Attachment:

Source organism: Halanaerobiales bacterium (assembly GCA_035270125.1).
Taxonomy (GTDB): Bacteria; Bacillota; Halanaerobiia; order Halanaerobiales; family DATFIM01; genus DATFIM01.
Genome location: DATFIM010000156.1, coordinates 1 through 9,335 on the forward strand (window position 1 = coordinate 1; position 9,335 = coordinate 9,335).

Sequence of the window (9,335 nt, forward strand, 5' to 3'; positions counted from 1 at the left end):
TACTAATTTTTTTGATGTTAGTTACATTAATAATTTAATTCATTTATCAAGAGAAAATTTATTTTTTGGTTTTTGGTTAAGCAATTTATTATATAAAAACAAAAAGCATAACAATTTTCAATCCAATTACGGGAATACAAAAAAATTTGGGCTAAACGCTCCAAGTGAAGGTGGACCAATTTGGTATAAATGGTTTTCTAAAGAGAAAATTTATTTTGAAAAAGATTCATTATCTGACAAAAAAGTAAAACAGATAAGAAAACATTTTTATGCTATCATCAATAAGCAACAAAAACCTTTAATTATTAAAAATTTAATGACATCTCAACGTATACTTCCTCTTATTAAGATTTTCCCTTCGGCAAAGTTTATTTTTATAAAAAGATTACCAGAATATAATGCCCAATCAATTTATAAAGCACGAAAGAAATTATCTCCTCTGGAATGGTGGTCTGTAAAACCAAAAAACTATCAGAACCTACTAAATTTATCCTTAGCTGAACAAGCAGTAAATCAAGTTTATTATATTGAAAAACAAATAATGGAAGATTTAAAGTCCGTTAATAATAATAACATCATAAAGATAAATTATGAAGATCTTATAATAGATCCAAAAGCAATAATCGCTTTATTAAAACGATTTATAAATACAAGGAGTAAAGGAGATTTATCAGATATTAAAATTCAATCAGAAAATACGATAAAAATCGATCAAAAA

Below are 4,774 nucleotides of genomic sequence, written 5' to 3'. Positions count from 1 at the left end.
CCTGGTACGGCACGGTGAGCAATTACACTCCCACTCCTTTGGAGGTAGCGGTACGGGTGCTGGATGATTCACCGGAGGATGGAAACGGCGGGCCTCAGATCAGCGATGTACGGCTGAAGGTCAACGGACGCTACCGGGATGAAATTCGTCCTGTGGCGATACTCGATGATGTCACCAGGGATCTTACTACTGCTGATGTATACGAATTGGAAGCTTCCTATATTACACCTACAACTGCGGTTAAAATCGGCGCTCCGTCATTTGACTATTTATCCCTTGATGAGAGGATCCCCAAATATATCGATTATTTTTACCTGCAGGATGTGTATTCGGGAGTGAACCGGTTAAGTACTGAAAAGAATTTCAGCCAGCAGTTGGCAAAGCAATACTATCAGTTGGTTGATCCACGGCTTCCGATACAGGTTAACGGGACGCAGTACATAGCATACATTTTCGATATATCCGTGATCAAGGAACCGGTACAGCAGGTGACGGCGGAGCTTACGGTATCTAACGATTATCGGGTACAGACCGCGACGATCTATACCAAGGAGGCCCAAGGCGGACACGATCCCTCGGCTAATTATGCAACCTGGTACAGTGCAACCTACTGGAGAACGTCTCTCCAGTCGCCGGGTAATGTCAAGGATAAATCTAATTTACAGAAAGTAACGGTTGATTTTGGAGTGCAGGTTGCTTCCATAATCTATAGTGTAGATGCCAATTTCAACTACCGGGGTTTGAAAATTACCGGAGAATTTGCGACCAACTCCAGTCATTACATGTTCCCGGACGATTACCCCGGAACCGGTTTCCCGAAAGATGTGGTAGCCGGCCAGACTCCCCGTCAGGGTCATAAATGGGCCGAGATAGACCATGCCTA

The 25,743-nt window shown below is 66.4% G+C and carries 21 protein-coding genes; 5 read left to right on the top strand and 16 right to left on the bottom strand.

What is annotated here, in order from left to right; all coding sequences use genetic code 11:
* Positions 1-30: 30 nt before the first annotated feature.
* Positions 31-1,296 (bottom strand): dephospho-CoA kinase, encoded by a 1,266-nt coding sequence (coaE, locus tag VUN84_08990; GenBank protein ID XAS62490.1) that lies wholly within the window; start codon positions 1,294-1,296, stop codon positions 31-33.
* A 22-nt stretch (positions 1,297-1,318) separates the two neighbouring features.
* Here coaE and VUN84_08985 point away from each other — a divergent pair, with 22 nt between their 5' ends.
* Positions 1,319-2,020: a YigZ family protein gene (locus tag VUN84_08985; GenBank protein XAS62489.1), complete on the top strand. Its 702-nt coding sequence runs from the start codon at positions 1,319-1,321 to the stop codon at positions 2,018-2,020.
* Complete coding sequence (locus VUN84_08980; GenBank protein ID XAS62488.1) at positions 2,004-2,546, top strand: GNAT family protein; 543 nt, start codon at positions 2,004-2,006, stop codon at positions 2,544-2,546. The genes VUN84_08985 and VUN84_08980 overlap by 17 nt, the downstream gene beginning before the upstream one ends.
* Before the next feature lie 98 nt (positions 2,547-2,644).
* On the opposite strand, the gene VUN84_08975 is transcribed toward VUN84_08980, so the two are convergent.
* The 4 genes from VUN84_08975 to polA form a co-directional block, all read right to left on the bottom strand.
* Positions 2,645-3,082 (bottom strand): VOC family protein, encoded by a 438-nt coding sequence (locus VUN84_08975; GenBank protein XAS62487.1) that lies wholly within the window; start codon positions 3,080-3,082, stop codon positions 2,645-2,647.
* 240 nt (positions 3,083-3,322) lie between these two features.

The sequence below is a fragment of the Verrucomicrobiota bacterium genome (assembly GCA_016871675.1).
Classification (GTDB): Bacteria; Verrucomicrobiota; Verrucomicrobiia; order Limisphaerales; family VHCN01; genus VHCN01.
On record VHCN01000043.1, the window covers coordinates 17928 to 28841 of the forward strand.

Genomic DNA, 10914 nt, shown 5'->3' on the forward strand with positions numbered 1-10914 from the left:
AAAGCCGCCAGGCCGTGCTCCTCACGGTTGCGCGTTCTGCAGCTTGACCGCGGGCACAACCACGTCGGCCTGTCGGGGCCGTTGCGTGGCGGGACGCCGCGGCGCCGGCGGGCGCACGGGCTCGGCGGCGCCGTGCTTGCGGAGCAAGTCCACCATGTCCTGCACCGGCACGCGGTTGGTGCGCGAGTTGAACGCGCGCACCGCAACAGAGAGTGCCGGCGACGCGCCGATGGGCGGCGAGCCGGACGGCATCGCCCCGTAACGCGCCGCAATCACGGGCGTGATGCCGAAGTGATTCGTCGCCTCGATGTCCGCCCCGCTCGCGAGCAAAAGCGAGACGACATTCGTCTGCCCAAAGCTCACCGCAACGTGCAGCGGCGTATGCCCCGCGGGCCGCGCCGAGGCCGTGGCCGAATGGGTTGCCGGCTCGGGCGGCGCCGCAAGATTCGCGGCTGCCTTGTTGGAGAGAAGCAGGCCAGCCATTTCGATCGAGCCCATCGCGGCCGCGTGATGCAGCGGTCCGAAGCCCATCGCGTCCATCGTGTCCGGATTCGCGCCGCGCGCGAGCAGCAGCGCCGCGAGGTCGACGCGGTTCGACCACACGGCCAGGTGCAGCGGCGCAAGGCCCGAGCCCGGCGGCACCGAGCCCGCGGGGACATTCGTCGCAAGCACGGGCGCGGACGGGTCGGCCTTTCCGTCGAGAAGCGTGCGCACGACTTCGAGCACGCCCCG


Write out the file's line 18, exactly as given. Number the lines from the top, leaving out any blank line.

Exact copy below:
* The 4 genes from VUN84_08975 to polA form a co-directional block, all read right to left on the bottom strand.